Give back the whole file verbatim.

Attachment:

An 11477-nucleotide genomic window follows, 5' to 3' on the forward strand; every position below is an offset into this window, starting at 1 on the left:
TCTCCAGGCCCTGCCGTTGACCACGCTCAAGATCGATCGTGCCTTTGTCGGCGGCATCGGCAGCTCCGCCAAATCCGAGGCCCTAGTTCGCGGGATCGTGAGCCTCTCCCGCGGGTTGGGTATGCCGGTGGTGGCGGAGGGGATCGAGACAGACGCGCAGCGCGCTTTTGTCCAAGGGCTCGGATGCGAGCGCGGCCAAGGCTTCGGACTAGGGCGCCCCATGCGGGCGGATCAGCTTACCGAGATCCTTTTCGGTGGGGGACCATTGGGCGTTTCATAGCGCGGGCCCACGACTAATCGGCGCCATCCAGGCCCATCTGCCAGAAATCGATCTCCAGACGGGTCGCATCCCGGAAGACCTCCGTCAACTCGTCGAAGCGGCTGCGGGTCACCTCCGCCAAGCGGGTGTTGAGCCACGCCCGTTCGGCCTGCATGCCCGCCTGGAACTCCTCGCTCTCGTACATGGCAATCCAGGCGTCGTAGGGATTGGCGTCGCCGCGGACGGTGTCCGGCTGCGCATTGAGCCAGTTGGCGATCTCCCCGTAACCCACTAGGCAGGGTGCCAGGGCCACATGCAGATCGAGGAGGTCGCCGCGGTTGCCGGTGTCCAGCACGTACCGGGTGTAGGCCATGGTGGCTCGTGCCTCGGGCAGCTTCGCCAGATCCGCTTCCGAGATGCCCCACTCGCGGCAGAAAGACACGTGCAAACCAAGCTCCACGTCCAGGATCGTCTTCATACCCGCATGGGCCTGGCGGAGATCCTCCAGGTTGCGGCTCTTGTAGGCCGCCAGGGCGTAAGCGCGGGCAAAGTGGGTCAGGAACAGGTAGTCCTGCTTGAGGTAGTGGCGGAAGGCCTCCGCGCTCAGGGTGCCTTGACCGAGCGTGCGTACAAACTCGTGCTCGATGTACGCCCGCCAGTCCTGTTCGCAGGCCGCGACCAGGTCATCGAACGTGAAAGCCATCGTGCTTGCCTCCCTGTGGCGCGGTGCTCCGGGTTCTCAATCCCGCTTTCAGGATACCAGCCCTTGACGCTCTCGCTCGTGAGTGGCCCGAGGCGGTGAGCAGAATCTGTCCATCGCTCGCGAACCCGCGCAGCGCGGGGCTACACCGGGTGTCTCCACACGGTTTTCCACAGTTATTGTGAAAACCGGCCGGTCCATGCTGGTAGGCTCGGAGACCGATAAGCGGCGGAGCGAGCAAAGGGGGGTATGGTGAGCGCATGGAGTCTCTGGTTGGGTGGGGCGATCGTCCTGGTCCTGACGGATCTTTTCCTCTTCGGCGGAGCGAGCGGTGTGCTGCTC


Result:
An 11477-nucleotide genomic window follows, 5' to 3' on the forward strand; every position below is an offset into this window, starting at 1 on the left:
TCTCCAGGCCCTGCCGTTGACCACGCTCAAGATCGATCGTGCCTTTGTCGGCGGCATCGGCAGCTCCGCCAAATCCGAGGCCCTAGTTCGCGGGATCGTGAGCCTCTCCCGCGGGTTGGGTATGCCGGTGGTGGCGGAGGGGATCGAGACAGACGCGCAGCGCGCTTTTGTCCAAGGGCTCGGATGCGAGCGCGGCCAAGGCTTCGGACTAGGGCGCCCCATGCGGGCGGATCAGCTTACCGAGATCCTTTTCGGTGGGGGACCATTGGGCGTTTCATAGCGCGGGCCCACGACTAATCGGCGCCATCCAGGCCCATCTGCCAGAAATCGATCTCCAGACGGGTCGCATCCCGGAAGACCTCCGTCAACTCGTCGAAGCGGCTGCGGGTCACCTCCGCCAAGCGGGTGTTGAGCCACGCCCGTTCGGCCTGCATGCCCGCCTGGAACTCCTCGCTCTCGTACATGGCAATCCAGGCGTCGTAGGGATTGGCGTCGCCGCGGACGGTGTCCGGCTGCGCATTGAGCCAGTTGGCGATCTCCCCGTAACCCACTAGGCAGGGTGCCAGGGCCACATGCAGATCGAGGAGGTCGCCGCGGTTGCCGGTGTCCAGCACGTACCGGGTGTAGGCCATGGTGGCTCGTGCCTCGGGCAGCTTCGCCAGATCCGCTTCCGAGATGCCCCACTCGCGGCAGAAAGACACGTGCAAACCAAGCTCCACGTCCAGGATCGTCTTCATACCCGCATGGGCCTGGCGGAGATCCTCCAGGTTGCGGCTCTTGTAGGCCGCCAGGGCGTAAGCGCGGGCAAAGTGGGTCAGGAACAGGTAGTCCTGCTTGAGGTAGTGGCGGAAGGCCTCCGCGCTCAGGGTGCCTTGACCGAGCGTGCGTACAAACTCGTGCTCGATGTACGCCCGCCAGTCCTGTTCGCAGGCCGCGACCAGGTCATCGAACGTGAAAGCCATCGTGCTTGCCTCCCTGTGGCGCGGTGCTCCGGGTTCTCAATCCCGCTTTCAGGATACCAGCCCTTGACGCTCTCGCTCGTGAGTGGCCCGAGGCGGTGAGCAGAATCTGTCCATCGCTCGCGAACCCGCGCAGCGCGGGGCTACACCGGGTGTCTCCACACGGTTTTCCACAGTTATTGTGAAAACCGGCCGGTCCATGCTGGTAGGCTCGGAGACCGATAAGCGGCGGAGCGAGCAAAGGGGGGTATGGTGAGCGCATGGAGTCTCTGGTTGGGTGGGGCGATCGTCCTGGTCCTGACGGATCTTTTCCTCTTCGGCGGAGCGAGCGGTGTGCTGCTC